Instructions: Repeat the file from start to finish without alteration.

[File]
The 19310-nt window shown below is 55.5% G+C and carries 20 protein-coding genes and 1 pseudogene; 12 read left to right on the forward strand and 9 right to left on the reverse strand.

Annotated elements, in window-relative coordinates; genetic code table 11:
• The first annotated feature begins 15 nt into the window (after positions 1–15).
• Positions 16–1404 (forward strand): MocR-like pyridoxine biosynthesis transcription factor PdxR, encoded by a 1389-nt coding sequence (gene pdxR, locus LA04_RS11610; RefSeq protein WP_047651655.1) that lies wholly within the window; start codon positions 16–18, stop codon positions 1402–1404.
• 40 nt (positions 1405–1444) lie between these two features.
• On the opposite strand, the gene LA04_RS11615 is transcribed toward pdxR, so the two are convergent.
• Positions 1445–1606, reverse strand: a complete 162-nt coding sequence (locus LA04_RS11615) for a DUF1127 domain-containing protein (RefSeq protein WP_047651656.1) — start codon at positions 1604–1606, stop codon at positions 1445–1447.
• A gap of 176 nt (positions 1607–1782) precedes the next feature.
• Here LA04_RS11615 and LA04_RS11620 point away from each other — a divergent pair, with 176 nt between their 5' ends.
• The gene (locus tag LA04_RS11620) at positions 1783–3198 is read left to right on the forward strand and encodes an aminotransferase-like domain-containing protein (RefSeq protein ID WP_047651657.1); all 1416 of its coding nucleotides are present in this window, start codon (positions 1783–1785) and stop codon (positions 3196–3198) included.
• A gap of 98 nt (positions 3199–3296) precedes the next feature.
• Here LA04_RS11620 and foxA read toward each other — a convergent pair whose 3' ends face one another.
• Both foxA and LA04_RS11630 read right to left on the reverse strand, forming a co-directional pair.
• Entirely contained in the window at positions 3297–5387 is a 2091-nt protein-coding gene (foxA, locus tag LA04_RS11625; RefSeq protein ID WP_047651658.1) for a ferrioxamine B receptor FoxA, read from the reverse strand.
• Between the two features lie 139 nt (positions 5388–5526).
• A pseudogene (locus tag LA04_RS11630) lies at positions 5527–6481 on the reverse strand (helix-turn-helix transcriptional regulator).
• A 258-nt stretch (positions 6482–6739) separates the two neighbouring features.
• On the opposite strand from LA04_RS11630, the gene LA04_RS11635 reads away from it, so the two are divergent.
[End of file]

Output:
The 19310-nt window shown below is 55.5% G+C and carries 20 protein-coding genes and 1 pseudogene; 12 read left to right on the forward strand and 9 right to left on the reverse strand.

Annotated elements, in window-relative coordinates; genetic code table 11:
• The first annotated feature begins 15 nt into the window (after positions 1–15).
• Positions 16–1404 (forward strand): MocR-like pyridoxine biosynthesis transcription factor PdxR, encoded by a 1389-nt coding sequence (gene pdxR, locus LA04_RS11610; RefSeq protein WP_047651655.1) that lies wholly within the window; start codon positions 16–18, stop codon positions 1402–1404.
• 40 nt (positions 1405–1444) lie between these two features.
• On the opposite strand, the gene LA04_RS11615 is transcribed toward pdxR, so the two are convergent.
• Positions 1445–1606, reverse strand: a complete 162-nt coding sequence (locus LA04_RS11615) for a DUF1127 domain-containing protein (RefSeq protein WP_047651656.1) — start codon at positions 1604–1606, stop codon at positions 1445–1447.
• A gap of 176 nt (positions 1607–1782) precedes the next feature.
• Here LA04_RS11615 and LA04_RS11620 point away from each other — a divergent pair, with 176 nt between their 5' ends.
• The gene (locus tag LA04_RS11620) at positions 1783–3198 is read left to right on the forward strand and encodes an aminotransferase-like domain-containing protein (RefSeq protein ID WP_047651657.1); all 1416 of its coding nucleotides are present in this window, start codon (positions 1783–1785) and stop codon (positions 3196–3198) included.
• A gap of 98 nt (positions 3199–3296) precedes the next feature.
• Here LA04_RS11620 and foxA read toward each other — a convergent pair whose 3' ends face one another.
• Both foxA and LA04_RS11630 read right to left on the reverse strand, forming a co-directional pair.
• Entirely contained in the window at positions 3297–5387 is a 2091-nt protein-coding gene (foxA, locus tag LA04_RS11625; RefSeq protein ID WP_047651658.1) for a ferrioxamine B receptor FoxA, read from the reverse strand.
• Between the two features lie 139 nt (positions 5388–5526).
• A pseudogene (locus tag LA04_RS11630) lies at positions 5527–6481 on the reverse strand (helix-turn-helix transcriptional regulator).
• A 258-nt stretch (positions 6482–6739) separates the two neighbouring features.
• On the opposite strand from LA04_RS11630, the gene LA04_RS11635 reads away from it, so the two are divergent.